10. 10. The Snowy Day By: Ezra Jack Keats <ul><li>The Snowy Day , a 1963 Caldecott Medal winner, is the simple tale of a boy waking up to discover that snow has fallen during the night. Keats's illustrations, using cutouts, watercolors, and collage, are strikingly beautiful in their understated color and composition. The tranquil story mirrors the calm presence of the paintings, and both exclude the silence of a freshly snow-covered landscape. The little boy celebrates the snow-draped city with a day of humble adventures--experimenting with footprints, knocking snow from a tree, creating snow angels, and trying to save a snowball for the next day. Awakening to a winter wonderland is an ageless, ever-magical experience, and one made nearly visceral by Keats's gentle tribute. </li></ul>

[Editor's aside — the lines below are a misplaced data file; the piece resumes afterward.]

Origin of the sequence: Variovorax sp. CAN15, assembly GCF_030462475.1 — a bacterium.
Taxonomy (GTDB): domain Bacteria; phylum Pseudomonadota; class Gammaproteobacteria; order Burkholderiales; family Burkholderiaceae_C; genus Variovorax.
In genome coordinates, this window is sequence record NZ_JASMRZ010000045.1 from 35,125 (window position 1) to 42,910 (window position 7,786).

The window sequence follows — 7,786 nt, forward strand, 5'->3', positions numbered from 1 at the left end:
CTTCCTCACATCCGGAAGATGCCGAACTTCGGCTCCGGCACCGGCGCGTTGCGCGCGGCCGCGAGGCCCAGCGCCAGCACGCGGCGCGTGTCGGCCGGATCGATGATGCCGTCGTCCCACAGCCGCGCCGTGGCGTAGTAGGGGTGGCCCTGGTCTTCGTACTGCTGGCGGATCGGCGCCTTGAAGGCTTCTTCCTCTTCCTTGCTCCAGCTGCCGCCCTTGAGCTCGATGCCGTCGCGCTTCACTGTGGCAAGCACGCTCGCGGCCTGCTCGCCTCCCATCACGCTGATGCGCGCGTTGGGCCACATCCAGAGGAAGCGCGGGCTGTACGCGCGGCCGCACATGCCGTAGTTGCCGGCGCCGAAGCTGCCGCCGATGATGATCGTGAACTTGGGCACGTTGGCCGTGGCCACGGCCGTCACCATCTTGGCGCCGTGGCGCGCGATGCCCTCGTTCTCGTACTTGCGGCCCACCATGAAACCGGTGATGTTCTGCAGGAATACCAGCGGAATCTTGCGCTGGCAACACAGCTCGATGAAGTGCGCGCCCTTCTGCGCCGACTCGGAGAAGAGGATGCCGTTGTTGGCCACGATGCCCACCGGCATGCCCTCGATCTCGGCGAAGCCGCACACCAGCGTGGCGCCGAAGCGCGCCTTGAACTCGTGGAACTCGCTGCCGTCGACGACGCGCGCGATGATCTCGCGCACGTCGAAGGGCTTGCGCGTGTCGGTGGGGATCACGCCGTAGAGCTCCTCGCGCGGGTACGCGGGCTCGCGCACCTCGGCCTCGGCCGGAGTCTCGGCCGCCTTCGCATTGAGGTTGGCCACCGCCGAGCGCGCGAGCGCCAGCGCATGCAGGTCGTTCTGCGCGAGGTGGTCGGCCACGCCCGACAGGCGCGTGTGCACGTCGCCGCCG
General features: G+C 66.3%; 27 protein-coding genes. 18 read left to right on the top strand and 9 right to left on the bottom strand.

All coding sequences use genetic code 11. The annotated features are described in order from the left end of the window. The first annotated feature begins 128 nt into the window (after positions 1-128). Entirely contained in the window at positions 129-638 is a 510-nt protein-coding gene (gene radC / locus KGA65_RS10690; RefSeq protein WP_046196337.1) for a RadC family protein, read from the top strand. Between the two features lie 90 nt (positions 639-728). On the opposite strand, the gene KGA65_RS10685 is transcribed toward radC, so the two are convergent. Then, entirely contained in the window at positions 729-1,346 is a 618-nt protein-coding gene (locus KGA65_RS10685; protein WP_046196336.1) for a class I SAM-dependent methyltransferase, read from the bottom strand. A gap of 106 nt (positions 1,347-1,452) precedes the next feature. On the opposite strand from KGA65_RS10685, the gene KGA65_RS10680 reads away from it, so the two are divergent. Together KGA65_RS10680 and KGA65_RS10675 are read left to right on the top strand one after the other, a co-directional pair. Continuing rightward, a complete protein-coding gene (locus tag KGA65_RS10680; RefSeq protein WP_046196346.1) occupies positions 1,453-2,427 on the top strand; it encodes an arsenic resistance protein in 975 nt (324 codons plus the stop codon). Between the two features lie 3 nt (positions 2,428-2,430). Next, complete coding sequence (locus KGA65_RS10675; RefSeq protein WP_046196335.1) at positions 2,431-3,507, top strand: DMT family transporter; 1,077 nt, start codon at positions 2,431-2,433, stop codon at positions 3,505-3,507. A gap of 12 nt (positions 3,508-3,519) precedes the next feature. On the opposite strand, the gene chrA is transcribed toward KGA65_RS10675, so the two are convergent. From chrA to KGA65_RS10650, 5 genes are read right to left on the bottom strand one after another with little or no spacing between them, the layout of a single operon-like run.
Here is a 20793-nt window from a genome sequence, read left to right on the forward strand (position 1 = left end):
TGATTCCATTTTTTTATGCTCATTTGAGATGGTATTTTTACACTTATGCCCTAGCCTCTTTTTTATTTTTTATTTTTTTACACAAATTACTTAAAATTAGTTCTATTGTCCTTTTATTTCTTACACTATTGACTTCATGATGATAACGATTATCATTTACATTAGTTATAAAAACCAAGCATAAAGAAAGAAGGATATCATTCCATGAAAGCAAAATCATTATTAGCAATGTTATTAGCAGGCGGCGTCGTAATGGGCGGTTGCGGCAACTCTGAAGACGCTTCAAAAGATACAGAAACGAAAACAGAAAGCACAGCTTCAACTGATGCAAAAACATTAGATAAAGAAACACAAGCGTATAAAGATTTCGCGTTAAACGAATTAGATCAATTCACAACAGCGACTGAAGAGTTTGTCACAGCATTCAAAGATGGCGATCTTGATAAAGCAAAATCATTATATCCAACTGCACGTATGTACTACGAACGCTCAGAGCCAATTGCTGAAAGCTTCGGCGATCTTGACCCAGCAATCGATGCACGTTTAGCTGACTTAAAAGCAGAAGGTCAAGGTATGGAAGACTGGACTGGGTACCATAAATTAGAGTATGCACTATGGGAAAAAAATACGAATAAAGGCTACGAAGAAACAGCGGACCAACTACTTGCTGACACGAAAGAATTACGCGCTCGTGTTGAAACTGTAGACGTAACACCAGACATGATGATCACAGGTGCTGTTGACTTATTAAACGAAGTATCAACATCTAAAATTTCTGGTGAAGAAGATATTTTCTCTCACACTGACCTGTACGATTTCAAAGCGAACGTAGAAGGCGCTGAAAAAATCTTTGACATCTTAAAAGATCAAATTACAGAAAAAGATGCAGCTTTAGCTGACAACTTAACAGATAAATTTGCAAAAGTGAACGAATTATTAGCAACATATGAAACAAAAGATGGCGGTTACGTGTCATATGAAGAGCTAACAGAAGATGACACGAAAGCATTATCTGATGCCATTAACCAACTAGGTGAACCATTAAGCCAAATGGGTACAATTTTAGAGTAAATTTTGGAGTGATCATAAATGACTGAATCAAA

11. 11. <ul><li>Activity: </li></ul><ul><li>Review with the students the correct way to measure materials using measuring cups and spoons. Stress the importance of accurate measurements and of using a straight edge to level dry materials. Remind the students about the proper safety precautions to be taken when mixing materials. </li></ul><ul><li>Make snowballs with the students. Give directions in three to four steps at a time. </li></ul><ul><li>Ingredients for 25 snowballs: 4 eggs, 2 ½ cups of sugar, 6 cups ice cream, 6 cups milk, 4 cups light cream, 2 teaspoons vanilla, ½ teaspoon salt, and 2 cups of shredded coconut. </li></ul><ul><li>Directions for mixing: Beat eggs until light. Add the sugar gradually beating until the mixture thickens. Add the remaining ingredients except coconut and mix thoroughly. Freeze. Scoop out one scoop per child and sprinkle with coconut. </li></ul><ul><li>Standards: </li></ul><ul><li>Science 3.2.2- Measure and mix dry and liquid materials in prescribed amounts, following reasonable safety precautions. </li></ul><ul><li>Language Arts 3.7.15- Follow three- and four- step oral directions. </li></ul><ul><li>Gardner- </li></ul><ul><li>Logical- Mathematical (Measuring) </li></ul><ul><li>Bodily- Kinesthetic (Hands on experiments) </li></ul><ul><li>Verbal- Linguistic (Listening) </li></ul><ul><li>Interpersonal (Group work) </li></ul>The Snowy Day